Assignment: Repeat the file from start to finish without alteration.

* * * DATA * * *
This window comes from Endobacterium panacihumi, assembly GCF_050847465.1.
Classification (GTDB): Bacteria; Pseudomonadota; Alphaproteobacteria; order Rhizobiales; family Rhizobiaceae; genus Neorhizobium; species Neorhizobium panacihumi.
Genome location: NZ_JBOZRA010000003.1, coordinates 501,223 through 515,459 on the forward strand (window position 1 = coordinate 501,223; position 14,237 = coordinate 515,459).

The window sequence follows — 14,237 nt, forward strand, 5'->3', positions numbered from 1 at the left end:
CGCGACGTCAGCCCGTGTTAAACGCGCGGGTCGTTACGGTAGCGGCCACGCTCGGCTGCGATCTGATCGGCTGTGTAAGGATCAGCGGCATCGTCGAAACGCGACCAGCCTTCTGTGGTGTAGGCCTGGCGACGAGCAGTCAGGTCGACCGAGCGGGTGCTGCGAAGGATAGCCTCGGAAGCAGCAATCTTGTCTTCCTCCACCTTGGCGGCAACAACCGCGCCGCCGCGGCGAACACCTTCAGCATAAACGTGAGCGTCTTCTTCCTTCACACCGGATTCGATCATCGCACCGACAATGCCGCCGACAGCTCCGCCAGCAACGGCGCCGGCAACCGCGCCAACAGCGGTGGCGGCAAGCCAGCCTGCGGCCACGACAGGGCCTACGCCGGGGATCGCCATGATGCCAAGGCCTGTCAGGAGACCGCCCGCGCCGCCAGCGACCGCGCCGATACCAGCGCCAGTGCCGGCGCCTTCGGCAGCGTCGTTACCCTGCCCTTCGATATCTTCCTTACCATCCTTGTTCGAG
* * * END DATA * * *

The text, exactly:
This window comes from Endobacterium panacihumi, assembly GCF_050847465.1.
Classification (GTDB): Bacteria; Pseudomonadota; Alphaproteobacteria; order Rhizobiales; family Rhizobiaceae; genus Neorhizobium; species Neorhizobium panacihumi.
Genome location: NZ_JBOZRA010000003.1, coordinates 501,223 through 515,459 on the forward strand (window position 1 = coordinate 501,223; position 14,237 = coordinate 515,459).

The window sequence follows — 14,237 nt, forward strand, 5'->3', positions numbered from 1 at the left end:
CGCGACGTCAGCCCGTGTTAAACGCGCGGGTCGTTACGGTAGCGGCCACGCTCGGCTGCGATCTGATCGGCTGTGTAAGGATCAGCGGCATCGTCGAAACGCGACCAGCCTTCTGTGGTGTAGGCCTGGCGACGAGCAGTCAGGTCGACCGAGCGGGTGCTGCGAAGGATAGCCTCGGAAGCAGCAATCTTGTCTTCCTCCACCTTGGCGGCAACAACCGCGCCGCCGCGGCGAACACCTTCAGCATAAACGTGAGCGTCTTCTTCCTTCACACCGGATTCGATCATCGCACCGACAATGCCGCCGACAGCTCCGCCAGCAACGGCGCCGGCAACCGCGCCAACAGCGGTGGCGGCAAGCCAGCCTGCGGCCACGACAGGGCCTACGCCGGGGATCGCCATGATGCCAAGGCCTGTCAGGAGACCGCCCGCGCCGCCAGCGACCGCGCCGATACCAGCGCCAGTGCCGGCGCCTTCGGCAGCGTCGTTACCCTGCCCTTCGATATCTTCCTTACCATCCTTGTTCGAG